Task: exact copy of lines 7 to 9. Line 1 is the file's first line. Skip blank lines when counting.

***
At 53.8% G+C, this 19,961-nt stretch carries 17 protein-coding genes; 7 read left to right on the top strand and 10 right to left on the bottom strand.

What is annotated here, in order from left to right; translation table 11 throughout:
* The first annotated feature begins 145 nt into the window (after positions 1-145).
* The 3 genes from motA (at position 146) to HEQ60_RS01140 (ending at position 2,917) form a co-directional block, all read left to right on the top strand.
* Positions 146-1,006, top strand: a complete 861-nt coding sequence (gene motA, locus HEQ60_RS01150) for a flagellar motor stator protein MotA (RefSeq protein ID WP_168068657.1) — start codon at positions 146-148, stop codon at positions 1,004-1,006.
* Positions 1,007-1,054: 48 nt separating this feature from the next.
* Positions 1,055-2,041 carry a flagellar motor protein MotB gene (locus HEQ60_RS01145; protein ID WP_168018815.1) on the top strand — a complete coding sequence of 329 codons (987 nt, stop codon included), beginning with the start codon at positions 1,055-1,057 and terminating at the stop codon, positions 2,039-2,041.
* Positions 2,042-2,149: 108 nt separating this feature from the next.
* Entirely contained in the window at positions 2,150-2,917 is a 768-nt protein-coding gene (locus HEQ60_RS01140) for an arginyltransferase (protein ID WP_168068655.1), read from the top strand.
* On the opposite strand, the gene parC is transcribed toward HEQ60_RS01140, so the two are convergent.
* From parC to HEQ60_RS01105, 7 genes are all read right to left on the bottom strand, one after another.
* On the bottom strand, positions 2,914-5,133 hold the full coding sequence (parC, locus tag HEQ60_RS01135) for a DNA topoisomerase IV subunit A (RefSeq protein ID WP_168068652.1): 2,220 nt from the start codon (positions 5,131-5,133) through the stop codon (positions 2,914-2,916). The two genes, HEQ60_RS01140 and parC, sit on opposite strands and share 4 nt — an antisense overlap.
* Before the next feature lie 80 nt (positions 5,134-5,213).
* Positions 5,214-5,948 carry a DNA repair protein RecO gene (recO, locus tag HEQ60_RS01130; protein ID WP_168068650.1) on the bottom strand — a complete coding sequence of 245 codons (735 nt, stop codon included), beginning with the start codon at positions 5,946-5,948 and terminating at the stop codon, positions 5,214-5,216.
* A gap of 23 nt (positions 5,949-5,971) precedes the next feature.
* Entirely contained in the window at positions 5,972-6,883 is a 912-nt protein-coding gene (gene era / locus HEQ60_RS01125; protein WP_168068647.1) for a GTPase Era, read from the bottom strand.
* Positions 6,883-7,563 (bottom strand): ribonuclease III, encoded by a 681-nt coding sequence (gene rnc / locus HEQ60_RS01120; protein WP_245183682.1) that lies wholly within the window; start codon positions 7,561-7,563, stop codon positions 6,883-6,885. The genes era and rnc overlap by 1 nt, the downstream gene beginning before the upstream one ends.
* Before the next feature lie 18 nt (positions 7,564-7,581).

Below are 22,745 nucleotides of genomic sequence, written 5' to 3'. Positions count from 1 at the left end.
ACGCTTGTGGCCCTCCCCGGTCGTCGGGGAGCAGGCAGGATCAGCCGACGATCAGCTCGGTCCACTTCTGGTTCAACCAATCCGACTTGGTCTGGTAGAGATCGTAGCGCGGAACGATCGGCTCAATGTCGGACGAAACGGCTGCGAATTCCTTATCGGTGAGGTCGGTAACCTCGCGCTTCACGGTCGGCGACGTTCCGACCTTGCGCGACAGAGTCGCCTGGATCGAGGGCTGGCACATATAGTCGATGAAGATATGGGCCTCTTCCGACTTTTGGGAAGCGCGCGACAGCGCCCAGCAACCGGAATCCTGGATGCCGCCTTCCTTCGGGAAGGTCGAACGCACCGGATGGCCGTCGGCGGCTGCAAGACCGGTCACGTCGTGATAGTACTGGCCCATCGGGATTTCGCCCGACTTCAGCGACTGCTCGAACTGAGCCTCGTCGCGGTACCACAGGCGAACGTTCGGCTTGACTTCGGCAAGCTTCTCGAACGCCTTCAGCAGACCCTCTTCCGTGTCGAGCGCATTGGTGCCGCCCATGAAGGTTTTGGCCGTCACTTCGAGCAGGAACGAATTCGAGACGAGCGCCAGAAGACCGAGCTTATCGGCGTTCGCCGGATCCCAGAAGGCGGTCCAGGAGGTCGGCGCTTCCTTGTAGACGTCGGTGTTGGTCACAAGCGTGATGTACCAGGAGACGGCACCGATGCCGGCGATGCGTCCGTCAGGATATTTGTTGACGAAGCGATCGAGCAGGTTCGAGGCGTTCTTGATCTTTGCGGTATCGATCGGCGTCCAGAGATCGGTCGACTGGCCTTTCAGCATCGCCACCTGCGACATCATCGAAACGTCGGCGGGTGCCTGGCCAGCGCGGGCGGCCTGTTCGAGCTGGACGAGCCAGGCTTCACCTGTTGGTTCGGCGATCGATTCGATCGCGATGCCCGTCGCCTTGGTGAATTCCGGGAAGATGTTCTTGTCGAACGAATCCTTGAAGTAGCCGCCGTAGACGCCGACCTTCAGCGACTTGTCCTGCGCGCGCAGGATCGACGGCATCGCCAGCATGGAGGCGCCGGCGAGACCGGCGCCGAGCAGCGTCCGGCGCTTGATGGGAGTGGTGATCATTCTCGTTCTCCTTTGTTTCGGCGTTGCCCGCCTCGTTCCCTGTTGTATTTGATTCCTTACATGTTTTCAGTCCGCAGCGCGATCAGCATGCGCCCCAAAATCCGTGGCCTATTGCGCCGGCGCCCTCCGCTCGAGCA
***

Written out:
* Positions 1,055-2,041 carry a flagellar motor protein MotB gene (locus HEQ60_RS01145; protein ID WP_168018815.1) on the top strand — a complete coding sequence of 329 codons (987 nt, stop codon included), beginning with the start codon at positions 1,055-1,057 and terminating at the stop codon, positions 2,039-2,041.
* Positions 2,042-2,149: 108 nt separating this feature from the next.
* Entirely contained in the window at positions 2,150-2,917 is a 768-nt protein-coding gene (locus HEQ60_RS01140) for an arginyltransferase (protein ID WP_168068655.1), read from the top strand.